The Finance Minister had in her Budget Speech this year announced that the Customs (Import of Goods at Concessional Rate of Duty) Rules, 2017 (IGCR, 2017) would be amended to boost trade facilitation. Accordingly, the Central Board of Customs and Indirect Taxes( CBIC) had immediately enhanced the scope of these rules on 2nd February 2021.
The CBIC has now issued a Circular No.10/2021-Customs, dated 17th May 2021 in order to assist the trade in understanding the improvements in the IGCR, 2017 so that they may make full use of the new facilities. Kindly click here to see the Circular
The IGCR, 2017 lay down the procedures and manner in which an importer can avail the benefit of a concessional Customs duty on import of goods required for domestic production of goods or providing services. One major change that accommodates the needs of trade and industry is that the imported goods have been permitted to be sent out for ‘job work’. The absence of this facility had earlier constrained the industry especially those in the MSME sector which did not have the complete manufacturing capability in-house.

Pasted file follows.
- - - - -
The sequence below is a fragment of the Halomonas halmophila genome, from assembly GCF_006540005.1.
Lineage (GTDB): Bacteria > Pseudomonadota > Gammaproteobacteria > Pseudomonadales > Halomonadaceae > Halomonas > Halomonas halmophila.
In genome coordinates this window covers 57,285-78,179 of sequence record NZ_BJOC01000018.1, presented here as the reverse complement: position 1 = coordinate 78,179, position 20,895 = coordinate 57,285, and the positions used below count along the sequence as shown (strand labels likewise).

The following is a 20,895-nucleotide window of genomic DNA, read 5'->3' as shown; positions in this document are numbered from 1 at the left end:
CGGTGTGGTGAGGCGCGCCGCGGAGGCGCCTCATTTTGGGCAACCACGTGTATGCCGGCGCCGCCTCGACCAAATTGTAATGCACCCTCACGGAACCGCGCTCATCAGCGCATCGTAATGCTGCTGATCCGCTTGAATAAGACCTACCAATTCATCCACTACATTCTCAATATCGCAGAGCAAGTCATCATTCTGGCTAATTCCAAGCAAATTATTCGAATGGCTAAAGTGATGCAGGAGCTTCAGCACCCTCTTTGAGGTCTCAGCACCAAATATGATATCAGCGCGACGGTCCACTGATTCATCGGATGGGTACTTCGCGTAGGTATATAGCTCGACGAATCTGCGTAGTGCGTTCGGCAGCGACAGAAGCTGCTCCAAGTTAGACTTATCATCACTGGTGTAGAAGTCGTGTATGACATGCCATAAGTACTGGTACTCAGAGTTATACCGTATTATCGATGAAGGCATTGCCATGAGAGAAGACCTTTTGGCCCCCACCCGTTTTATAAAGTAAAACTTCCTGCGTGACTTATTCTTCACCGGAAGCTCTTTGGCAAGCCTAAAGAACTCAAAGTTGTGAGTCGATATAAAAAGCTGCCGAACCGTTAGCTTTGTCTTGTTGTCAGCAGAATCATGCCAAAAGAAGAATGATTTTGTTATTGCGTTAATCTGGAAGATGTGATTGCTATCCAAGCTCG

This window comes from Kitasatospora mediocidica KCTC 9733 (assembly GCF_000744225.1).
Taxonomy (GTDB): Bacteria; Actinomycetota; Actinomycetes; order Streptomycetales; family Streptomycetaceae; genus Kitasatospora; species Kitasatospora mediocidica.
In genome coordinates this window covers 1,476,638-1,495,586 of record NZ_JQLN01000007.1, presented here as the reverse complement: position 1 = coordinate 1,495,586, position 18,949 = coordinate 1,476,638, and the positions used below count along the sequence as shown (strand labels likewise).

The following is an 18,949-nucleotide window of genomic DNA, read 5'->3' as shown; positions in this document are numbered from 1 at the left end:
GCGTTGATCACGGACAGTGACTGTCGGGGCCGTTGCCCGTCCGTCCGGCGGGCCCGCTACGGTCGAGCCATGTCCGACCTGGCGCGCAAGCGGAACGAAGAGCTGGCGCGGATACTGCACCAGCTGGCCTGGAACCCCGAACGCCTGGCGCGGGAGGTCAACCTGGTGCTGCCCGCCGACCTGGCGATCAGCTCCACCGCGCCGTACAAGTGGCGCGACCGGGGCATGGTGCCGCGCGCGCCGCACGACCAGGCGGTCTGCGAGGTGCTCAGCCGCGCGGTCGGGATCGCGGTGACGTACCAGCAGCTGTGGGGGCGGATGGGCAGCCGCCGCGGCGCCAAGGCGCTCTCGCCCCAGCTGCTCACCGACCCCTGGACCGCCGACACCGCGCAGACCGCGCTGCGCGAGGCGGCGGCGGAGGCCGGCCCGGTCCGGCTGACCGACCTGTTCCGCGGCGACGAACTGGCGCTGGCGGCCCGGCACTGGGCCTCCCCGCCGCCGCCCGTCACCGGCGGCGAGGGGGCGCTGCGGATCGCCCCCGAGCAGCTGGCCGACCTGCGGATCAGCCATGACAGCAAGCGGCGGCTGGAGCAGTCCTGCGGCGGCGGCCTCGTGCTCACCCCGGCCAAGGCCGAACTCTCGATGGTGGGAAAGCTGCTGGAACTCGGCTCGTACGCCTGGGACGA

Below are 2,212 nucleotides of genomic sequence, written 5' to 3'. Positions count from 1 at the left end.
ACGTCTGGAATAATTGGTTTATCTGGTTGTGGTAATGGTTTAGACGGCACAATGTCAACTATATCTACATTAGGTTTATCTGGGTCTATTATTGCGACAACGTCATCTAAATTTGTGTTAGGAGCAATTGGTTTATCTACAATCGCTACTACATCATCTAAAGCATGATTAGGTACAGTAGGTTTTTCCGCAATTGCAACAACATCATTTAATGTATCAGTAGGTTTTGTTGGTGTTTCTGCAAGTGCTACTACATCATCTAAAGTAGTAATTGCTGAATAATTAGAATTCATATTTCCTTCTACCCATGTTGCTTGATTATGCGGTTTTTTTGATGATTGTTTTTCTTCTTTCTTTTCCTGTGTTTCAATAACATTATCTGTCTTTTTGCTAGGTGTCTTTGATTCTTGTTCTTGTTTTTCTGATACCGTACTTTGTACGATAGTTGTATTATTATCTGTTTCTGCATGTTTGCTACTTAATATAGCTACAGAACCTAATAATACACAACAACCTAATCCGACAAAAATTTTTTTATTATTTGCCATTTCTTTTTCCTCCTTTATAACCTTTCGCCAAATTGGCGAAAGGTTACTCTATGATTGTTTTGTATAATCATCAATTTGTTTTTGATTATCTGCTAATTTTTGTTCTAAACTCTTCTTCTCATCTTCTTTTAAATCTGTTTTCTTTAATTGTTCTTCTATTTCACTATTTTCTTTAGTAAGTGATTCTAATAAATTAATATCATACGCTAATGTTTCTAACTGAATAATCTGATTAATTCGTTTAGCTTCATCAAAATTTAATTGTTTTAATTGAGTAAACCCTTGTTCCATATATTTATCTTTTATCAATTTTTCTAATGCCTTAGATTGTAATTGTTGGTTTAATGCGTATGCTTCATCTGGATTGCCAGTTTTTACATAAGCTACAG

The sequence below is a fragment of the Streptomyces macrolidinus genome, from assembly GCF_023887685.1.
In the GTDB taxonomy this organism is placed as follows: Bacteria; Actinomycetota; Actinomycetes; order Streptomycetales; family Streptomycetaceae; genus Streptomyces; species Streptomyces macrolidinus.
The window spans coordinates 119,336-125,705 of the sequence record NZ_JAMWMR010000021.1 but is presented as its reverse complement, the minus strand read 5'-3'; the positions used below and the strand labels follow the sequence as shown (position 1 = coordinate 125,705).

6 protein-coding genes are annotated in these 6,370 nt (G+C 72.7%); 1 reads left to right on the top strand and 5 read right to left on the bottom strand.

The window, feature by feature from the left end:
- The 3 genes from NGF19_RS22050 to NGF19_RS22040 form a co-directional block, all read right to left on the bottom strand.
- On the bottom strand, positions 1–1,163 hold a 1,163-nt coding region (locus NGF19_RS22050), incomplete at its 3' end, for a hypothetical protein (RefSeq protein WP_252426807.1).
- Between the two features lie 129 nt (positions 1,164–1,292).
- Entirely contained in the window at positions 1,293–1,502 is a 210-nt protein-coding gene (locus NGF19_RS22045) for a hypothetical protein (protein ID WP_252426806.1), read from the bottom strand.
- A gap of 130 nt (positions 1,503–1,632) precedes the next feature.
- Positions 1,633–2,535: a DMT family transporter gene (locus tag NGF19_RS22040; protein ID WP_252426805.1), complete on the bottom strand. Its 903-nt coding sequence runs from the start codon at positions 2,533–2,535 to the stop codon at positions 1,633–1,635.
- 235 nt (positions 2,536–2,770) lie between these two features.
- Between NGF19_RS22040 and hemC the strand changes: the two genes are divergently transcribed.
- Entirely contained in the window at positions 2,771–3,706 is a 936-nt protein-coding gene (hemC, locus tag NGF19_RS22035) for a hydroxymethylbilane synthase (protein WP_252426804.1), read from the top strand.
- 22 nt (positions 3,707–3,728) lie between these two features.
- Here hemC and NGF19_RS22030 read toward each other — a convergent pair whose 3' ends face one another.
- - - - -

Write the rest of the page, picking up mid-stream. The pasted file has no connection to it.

Importantly, even importers who do not have any manufacturing facility can now avail the IGCR, 2017 to import goods at concessional Customs duty and get the final goods manufactured entirely on job work basis.However, some sectors such as gold, jewellery, precious stones and metals have been excluded.
Another major incentive now provided is to allow those who import capital goods at a concessional Customs duty to clear them in the domestic market on payment of duty and interest, at a depreciated value. This was not allowed earlier and manufacturers were stuck with the imported capital goods after having used them as they could not be easily re-exported.